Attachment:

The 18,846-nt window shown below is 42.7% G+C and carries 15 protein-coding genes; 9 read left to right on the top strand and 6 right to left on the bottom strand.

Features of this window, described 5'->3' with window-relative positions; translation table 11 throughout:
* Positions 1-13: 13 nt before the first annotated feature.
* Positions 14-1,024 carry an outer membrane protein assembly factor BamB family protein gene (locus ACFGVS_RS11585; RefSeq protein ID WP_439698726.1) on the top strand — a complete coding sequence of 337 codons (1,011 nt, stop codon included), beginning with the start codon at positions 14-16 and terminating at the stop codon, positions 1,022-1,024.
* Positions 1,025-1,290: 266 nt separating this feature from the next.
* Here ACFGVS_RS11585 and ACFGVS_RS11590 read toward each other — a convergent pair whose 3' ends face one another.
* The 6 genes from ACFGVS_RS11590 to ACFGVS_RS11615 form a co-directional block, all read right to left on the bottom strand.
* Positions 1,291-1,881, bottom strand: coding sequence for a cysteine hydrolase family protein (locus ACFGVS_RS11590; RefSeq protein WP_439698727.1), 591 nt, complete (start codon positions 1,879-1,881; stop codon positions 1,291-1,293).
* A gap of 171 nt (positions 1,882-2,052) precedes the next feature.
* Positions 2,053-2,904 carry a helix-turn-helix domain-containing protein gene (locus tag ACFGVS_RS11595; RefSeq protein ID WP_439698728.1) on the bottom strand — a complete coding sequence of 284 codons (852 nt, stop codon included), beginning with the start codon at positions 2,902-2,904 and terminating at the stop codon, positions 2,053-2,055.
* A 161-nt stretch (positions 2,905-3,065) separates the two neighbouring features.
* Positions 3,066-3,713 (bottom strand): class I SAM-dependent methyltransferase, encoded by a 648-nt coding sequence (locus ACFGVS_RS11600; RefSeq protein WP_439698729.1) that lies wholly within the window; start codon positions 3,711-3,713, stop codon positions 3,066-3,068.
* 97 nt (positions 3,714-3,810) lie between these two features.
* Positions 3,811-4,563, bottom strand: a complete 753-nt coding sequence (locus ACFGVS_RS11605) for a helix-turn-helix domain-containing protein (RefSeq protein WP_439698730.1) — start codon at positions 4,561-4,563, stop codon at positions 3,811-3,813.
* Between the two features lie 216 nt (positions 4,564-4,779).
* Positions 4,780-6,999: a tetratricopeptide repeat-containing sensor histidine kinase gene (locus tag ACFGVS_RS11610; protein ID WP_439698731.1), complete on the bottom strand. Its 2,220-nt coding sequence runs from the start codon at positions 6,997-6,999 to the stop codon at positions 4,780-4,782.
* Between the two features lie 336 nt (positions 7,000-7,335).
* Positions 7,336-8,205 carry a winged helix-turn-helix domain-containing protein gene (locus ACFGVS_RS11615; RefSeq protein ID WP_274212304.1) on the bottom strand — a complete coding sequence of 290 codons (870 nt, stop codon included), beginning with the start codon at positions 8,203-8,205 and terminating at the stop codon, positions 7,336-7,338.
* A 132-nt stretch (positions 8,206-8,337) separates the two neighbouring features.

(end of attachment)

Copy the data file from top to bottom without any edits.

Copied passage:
The 18,846-nt window shown below is 42.7% G+C and carries 15 protein-coding genes; 9 read left to right on the top strand and 6 right to left on the bottom strand.

Features of this window, described 5'->3' with window-relative positions; translation table 11 throughout:
* Positions 1-13: 13 nt before the first annotated feature.
* Positions 14-1,024 carry an outer membrane protein assembly factor BamB family protein gene (locus ACFGVS_RS11585; RefSeq protein ID WP_439698726.1) on the top strand — a complete coding sequence of 337 codons (1,011 nt, stop codon included), beginning with the start codon at positions 14-16 and terminating at the stop codon, positions 1,022-1,024.
* Positions 1,025-1,290: 266 nt separating this feature from the next.
* Here ACFGVS_RS11585 and ACFGVS_RS11590 read toward each other — a convergent pair whose 3' ends face one another.
* The 6 genes from ACFGVS_RS11590 to ACFGVS_RS11615 form a co-directional block, all read right to left on the bottom strand.
* Positions 1,291-1,881, bottom strand: coding sequence for a cysteine hydrolase family protein (locus ACFGVS_RS11590; RefSeq protein WP_439698727.1), 591 nt, complete (start codon positions 1,879-1,881; stop codon positions 1,291-1,293).
* A gap of 171 nt (positions 1,882-2,052) precedes the next feature.
* Positions 2,053-2,904 carry a helix-turn-helix domain-containing protein gene (locus tag ACFGVS_RS11595; RefSeq protein ID WP_439698728.1) on the bottom strand — a complete coding sequence of 284 codons (852 nt, stop codon included), beginning with the start codon at positions 2,902-2,904 and terminating at the stop codon, positions 2,053-2,055.
* A 161-nt stretch (positions 2,905-3,065) separates the two neighbouring features.
* Positions 3,066-3,713 (bottom strand): class I SAM-dependent methyltransferase, encoded by a 648-nt coding sequence (locus ACFGVS_RS11600; RefSeq protein WP_439698729.1) that lies wholly within the window; start codon positions 3,711-3,713, stop codon positions 3,066-3,068.
* 97 nt (positions 3,714-3,810) lie between these two features.
* Positions 3,811-4,563, bottom strand: a complete 753-nt coding sequence (locus ACFGVS_RS11605) for a helix-turn-helix domain-containing protein (RefSeq protein WP_439698730.1) — start codon at positions 4,561-4,563, stop codon at positions 3,811-3,813.
* Between the two features lie 216 nt (positions 4,564-4,779).
* Positions 4,780-6,999: a tetratricopeptide repeat-containing sensor histidine kinase gene (locus tag ACFGVS_RS11610; protein ID WP_439698731.1), complete on the bottom strand. Its 2,220-nt coding sequence runs from the start codon at positions 6,997-6,999 to the stop codon at positions 4,780-4,782.
* Between the two features lie 336 nt (positions 7,000-7,335).
* Positions 7,336-8,205 carry a winged helix-turn-helix domain-containing protein gene (locus ACFGVS_RS11615; RefSeq protein ID WP_274212304.1) on the bottom strand — a complete coding sequence of 290 codons (870 nt, stop codon included), beginning with the start codon at positions 8,203-8,205 and terminating at the stop codon, positions 7,336-7,338.
* A 132-nt stretch (positions 8,206-8,337) separates the two neighbouring features.